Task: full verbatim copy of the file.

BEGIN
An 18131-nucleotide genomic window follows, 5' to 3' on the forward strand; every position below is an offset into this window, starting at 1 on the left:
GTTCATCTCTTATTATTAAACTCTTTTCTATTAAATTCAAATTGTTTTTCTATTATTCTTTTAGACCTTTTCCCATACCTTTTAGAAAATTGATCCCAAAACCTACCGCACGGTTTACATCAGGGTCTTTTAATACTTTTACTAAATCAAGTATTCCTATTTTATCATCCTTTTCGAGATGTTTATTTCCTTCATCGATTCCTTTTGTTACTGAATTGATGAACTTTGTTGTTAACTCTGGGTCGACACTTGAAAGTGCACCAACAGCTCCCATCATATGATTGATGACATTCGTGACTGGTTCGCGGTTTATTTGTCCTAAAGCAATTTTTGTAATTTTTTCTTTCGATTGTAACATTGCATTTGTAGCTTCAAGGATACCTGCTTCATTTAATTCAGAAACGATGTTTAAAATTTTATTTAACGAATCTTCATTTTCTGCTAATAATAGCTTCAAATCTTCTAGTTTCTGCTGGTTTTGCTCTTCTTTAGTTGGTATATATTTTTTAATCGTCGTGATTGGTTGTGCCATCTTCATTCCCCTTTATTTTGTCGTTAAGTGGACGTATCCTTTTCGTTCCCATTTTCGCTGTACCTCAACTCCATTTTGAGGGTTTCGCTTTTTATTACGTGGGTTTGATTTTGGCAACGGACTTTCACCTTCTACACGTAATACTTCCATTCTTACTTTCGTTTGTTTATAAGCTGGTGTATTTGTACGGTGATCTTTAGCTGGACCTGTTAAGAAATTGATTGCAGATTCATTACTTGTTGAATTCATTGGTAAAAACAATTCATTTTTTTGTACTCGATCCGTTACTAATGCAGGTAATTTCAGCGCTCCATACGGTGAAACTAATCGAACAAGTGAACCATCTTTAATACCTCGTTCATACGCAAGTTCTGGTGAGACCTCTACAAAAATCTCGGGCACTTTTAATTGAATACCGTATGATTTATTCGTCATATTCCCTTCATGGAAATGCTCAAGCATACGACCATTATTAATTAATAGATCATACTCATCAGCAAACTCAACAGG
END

An 18131-nucleotide genomic window follows, 5' to 3' on the forward strand; every position below is an offset into this window, starting at 1 on the left:
GTTCATCTCTTATTATTAAACTCTTTTCTATTAAATTCAAATTGTTTTTCTATTATTCTTTTAGACCTTTTCCCATACCTTTTAGAAAATTGATCCCAAAACCTACCGCACGGTTTACATCAGGGTCTTTTAATACTTTTACTAAATCAAGTATTCCTATTTTATCATCCTTTTCGAGATGTTTATTTCCTTCATCGATTCCTTTTGTTACTGAATTGATGAACTTTGTTGTTAACTCTGGGTCGACACTTGAAAGTGCACCAACAGCTCCCATCATATGATTGATGACATTCGTGACTGGTTCGCGGTTTATTTGTCCTAAAGCAATTTTTGTAATTTTTTCTTTCGATTGTAACATTGCATTTGTAGCTTCAAGGATACCTGCTTCATTTAATTCAGAAACGATGTTTAAAATTTTATTTAACGAATCTTCATTTTCTGCTAATAATAGCTTCAAATCTTCTAGTTTCTGCTGGTTTTGCTCTTCTTTAGTTGGTATATATTTTTTAATCGTCGTGATTGGTTGTGCCATCTTCATTCCCCTTTATTTTGTCGTTAAGTGGACGTATCCTTTTCGTTCCCATTTTCGCTGTACCTCAACTCCATTTTGAGGGTTTCGCTTTTTATTACGTGGGTTTGATTTTGGCAACGGACTTTCACCTTCTACACGTAATACTTCCATTCTTACTTTCGTTTGTTTATAAGCTGGTGTATTTGTACGGTGATCTTTAGCTGGACCTGTTAAGAAATTGATTGCAGATTCATTACTTGTTGAATTCATTGGTAAAAACAATTCATTTTTTTGTACTCGATCCGTTACTAATGCAGGTAATTTCAGCGCTCCATACGGTGAAACTAATCGAACAAGTGAACCATCTTTAATACCTCGTTCATACGCAAGTTCTGGTGAGACCTCTACAAAAATCTCGGGCACTTTTAATTGAATACCGTATGATTTATTCGTCATATTCCCTTCATGGAAATGCTCAAGCATACGACCATTATTAATTAATAGATCATACTCATCAGCAAACTCAACAGG